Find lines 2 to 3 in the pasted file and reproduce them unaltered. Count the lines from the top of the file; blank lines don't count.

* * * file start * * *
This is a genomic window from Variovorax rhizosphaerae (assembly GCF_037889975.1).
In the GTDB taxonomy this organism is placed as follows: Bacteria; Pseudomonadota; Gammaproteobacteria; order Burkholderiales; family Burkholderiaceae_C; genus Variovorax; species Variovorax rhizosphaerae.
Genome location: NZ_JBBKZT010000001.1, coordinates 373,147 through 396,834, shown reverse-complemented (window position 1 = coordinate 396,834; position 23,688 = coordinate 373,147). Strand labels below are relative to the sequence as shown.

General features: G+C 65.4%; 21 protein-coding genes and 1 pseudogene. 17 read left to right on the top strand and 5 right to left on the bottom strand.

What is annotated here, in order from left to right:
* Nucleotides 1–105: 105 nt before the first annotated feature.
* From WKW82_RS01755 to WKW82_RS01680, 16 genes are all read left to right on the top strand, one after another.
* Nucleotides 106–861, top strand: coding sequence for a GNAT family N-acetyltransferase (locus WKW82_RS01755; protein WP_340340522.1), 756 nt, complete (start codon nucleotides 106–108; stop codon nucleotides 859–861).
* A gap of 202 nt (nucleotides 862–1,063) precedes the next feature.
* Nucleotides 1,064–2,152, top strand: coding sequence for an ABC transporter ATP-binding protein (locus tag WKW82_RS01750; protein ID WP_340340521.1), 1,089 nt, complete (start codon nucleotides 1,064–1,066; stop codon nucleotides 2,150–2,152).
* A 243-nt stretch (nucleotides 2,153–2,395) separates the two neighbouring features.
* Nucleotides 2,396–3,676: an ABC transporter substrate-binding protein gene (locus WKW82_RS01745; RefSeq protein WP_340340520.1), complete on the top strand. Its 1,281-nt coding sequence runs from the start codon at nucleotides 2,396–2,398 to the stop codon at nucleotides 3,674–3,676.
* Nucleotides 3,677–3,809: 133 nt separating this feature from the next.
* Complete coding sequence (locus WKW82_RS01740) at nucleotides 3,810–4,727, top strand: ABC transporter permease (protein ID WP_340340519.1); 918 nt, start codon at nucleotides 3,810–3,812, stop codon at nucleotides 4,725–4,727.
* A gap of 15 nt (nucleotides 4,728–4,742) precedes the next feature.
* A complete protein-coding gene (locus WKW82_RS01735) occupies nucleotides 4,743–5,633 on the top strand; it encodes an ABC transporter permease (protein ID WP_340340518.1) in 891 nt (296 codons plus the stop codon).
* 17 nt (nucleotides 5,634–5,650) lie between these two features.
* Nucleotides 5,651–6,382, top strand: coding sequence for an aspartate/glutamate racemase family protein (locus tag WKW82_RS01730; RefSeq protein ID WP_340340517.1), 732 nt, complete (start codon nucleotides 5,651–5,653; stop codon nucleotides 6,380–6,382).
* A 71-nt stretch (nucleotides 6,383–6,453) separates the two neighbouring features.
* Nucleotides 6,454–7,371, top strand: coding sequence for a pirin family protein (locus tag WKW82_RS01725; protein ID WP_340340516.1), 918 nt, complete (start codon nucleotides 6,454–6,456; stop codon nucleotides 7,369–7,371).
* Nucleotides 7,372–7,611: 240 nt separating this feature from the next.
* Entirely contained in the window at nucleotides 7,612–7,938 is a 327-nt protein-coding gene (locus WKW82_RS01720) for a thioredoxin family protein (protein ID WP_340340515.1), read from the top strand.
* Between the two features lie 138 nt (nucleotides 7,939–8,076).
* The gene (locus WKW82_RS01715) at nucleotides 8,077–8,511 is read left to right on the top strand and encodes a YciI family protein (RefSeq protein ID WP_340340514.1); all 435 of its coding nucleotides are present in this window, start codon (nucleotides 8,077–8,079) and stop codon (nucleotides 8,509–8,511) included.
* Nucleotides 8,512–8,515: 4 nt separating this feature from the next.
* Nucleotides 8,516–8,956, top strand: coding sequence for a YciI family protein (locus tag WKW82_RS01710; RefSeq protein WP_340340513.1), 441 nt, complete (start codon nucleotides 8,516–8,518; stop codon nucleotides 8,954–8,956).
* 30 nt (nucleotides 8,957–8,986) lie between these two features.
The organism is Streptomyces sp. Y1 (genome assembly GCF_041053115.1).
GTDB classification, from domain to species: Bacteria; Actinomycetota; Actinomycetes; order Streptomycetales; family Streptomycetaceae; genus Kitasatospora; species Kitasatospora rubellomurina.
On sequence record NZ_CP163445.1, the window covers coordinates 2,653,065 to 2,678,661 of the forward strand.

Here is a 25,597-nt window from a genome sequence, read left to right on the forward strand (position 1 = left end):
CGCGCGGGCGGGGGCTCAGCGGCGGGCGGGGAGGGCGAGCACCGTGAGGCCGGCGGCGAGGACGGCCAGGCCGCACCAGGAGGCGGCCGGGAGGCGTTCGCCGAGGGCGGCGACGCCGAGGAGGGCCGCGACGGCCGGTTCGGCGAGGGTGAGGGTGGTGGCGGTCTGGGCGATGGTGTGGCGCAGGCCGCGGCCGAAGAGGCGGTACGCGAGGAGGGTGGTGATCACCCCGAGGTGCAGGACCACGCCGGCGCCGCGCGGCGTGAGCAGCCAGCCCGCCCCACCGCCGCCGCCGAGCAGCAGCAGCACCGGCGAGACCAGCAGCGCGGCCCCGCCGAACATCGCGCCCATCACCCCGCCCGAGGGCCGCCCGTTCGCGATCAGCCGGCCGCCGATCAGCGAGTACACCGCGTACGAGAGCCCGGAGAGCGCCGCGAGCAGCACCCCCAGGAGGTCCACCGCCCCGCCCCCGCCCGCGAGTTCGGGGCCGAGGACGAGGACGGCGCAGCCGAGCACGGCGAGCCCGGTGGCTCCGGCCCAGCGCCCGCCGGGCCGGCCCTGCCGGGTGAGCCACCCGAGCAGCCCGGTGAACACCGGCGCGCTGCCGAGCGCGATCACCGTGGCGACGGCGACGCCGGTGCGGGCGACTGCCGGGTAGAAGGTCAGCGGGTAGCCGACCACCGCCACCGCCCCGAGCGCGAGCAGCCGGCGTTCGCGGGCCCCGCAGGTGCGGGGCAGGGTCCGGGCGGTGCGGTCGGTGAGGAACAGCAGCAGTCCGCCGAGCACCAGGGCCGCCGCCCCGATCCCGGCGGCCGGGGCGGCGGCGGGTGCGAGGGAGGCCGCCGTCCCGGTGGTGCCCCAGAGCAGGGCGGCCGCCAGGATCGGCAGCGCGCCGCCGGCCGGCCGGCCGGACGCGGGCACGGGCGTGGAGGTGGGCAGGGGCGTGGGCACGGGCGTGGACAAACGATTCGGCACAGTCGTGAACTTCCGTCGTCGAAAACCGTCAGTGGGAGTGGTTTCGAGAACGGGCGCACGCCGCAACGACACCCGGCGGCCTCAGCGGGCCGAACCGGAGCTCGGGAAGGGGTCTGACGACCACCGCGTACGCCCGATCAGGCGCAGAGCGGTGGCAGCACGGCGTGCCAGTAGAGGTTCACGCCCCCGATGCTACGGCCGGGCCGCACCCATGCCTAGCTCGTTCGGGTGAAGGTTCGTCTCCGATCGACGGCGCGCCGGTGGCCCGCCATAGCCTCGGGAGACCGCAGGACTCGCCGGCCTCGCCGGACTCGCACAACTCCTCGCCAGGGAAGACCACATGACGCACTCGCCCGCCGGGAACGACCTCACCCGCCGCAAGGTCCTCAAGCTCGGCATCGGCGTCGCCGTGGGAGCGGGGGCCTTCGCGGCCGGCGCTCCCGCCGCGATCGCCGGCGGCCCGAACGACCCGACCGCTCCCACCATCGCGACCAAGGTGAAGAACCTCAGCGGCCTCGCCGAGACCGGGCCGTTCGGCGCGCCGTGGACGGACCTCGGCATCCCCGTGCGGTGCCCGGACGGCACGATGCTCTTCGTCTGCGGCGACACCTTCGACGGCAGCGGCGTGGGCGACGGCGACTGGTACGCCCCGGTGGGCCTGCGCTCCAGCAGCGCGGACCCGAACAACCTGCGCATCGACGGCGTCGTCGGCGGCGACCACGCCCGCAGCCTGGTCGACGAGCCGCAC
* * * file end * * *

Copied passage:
In the GTDB taxonomy this organism is placed as follows: Bacteria; Pseudomonadota; Gammaproteobacteria; order Burkholderiales; family Burkholderiaceae_C; genus Variovorax; species Variovorax rhizosphaerae.
Genome location: NZ_JBBKZT010000001.1, coordinates 373,147 through 396,834, shown reverse-complemented (window position 1 = coordinate 396,834; position 23,688 = coordinate 373,147). Strand labels below are relative to the sequence as shown.